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Squeezing Fat From Algae

NSF Award:

Nebraska 2010-15 RII Project: Nanohybrid Materials & Algal Biology  (University of Nebraska)

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Algae show great promise as alternative sources of biofuels. These photosynthetic organisms produce triglycerides, a component in natural fats and oils that can be easily converted for use as a biofuel. Unfortunately, the conditions that accelerate fat production to sufficient levels for fuel also terminate cell growth.

In addition, growing and harvesting algae for triglycerides is a laborious process; algae are first grown to a critical volume, and then transferred to a new growth medium that limits nitrogen, one of its key nutrients. Under nitrogen starvation, algae stop growing and begin to accumulate triglycerides. Thus, high biomass production and lipid accumulation are generally mutually exclusive.

However, researchers at the University of Nebraska Lincoln (UNL) are uncovering the internal mechanisms for regulating and producing triglycerides in algae, and discovering how environmental factors affect fat accumulation. This is leading to new methods for fat production in algae.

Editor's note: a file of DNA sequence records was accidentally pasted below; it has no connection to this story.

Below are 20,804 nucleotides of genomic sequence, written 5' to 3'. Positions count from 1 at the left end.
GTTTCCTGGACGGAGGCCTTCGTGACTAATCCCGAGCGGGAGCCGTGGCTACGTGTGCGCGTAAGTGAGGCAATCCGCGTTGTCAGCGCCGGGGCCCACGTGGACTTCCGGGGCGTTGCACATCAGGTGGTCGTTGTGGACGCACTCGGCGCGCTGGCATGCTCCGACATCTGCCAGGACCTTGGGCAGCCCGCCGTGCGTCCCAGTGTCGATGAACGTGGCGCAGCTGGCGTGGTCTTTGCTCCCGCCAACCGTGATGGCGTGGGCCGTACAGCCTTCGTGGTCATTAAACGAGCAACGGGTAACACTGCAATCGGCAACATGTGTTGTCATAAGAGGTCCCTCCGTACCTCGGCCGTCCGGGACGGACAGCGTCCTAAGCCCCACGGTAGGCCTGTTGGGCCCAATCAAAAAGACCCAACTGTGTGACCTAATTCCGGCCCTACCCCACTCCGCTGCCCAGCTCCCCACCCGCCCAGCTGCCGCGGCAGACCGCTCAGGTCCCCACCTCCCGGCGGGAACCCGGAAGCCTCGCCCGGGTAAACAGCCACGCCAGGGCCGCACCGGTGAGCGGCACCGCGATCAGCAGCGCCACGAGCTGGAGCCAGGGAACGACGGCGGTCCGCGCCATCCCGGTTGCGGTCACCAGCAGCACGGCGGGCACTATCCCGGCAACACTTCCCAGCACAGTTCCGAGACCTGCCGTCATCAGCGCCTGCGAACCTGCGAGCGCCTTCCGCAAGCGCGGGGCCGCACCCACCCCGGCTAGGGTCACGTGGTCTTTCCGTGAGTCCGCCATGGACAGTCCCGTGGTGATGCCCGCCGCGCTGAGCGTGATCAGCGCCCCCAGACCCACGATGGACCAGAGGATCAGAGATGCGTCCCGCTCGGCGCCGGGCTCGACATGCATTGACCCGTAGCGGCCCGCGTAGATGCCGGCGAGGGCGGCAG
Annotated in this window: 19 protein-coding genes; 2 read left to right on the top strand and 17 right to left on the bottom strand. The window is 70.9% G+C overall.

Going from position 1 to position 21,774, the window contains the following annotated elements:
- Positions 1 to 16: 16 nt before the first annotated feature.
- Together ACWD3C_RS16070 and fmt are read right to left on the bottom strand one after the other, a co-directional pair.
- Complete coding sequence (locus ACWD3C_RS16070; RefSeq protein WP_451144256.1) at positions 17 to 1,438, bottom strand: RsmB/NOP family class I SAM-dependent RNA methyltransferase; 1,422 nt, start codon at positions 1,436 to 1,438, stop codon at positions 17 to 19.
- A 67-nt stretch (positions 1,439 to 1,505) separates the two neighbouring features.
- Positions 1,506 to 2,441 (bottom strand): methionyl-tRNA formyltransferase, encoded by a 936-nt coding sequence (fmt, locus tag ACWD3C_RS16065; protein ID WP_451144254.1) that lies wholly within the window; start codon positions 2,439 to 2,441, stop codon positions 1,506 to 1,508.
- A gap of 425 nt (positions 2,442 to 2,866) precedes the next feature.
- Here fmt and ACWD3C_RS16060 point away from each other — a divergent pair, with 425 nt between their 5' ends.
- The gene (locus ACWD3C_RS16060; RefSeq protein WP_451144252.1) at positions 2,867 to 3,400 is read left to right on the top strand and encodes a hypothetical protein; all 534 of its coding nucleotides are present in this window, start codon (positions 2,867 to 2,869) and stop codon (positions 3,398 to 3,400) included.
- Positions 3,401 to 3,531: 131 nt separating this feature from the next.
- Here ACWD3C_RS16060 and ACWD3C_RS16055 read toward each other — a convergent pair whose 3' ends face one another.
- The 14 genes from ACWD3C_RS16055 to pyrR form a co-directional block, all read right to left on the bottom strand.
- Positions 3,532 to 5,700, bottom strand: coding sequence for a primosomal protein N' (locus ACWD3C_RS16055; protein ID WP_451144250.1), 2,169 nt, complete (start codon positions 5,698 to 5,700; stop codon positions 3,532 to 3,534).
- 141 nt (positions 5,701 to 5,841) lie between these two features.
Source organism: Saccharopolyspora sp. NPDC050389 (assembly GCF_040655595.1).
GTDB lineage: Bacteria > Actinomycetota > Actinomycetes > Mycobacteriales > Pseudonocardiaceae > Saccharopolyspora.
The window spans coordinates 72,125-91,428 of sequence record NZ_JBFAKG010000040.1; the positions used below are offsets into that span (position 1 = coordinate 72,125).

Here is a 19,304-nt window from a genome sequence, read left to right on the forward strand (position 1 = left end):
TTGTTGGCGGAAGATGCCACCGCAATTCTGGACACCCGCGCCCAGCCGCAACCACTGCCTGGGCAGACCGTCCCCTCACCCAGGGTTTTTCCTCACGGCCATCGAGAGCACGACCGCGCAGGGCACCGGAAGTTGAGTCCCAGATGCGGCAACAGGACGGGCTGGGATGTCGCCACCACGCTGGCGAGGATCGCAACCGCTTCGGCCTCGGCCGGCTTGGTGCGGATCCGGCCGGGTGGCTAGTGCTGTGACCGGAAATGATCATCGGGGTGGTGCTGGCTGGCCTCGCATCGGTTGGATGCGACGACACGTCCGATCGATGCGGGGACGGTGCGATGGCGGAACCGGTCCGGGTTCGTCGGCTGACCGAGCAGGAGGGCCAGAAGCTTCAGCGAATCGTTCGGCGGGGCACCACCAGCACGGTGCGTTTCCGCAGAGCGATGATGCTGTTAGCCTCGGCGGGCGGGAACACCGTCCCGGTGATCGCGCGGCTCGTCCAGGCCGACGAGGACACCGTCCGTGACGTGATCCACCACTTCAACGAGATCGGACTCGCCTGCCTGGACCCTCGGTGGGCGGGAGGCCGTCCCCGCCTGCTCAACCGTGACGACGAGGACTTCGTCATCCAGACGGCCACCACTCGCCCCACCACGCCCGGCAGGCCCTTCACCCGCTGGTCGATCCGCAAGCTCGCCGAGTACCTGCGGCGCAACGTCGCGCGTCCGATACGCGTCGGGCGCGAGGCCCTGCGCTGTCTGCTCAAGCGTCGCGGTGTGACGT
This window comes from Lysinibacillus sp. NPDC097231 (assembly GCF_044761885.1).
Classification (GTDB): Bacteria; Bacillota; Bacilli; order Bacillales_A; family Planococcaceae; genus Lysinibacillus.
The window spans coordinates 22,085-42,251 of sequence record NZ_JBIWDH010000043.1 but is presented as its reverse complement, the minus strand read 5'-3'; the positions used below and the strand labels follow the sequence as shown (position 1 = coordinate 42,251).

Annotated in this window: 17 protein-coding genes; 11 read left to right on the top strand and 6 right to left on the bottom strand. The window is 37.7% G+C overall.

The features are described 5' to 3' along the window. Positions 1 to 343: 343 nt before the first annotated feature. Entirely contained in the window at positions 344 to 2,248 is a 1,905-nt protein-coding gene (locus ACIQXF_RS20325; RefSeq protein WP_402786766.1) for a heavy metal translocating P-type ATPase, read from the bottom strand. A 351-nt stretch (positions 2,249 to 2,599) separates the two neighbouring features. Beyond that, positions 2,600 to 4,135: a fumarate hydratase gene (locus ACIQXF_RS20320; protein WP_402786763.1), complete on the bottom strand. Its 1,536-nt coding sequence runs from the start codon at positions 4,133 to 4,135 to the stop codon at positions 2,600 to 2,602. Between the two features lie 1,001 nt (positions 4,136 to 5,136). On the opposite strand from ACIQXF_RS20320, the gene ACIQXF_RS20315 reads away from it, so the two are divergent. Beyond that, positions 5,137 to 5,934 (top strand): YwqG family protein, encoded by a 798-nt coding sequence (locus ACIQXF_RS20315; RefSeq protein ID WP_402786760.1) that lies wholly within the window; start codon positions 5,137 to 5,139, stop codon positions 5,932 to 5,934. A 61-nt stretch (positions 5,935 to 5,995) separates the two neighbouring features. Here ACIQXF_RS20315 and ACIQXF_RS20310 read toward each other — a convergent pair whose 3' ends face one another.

Heriberto Cerutti and Ed Cahoon of UNL and the Nebraska Coalition for Algal Biology and Biotechnology are studying ways to understand and improve the internal processes that regulate triglyceride production.

To begin to address algae's growth paradox, Cerutti and his graduate students Joseph Msane and Anji Reddy Konda altered the genetic makeup of a species in the Chlamydomonas genus to induce it to accumulate fat under normal, nitrogen-abundant conditions. The Cahoon lab performed fat analyses. This accomplishment had a familiar setback: The cells stopped reproducing. However, the researchers gained vital information on gene expression and gene regulation.

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  • wild type and genetically modified alga strains
A wild type alga strain (left images) and genetically modified alga (right images).
Heriberto Cerutti, University of Nebraska

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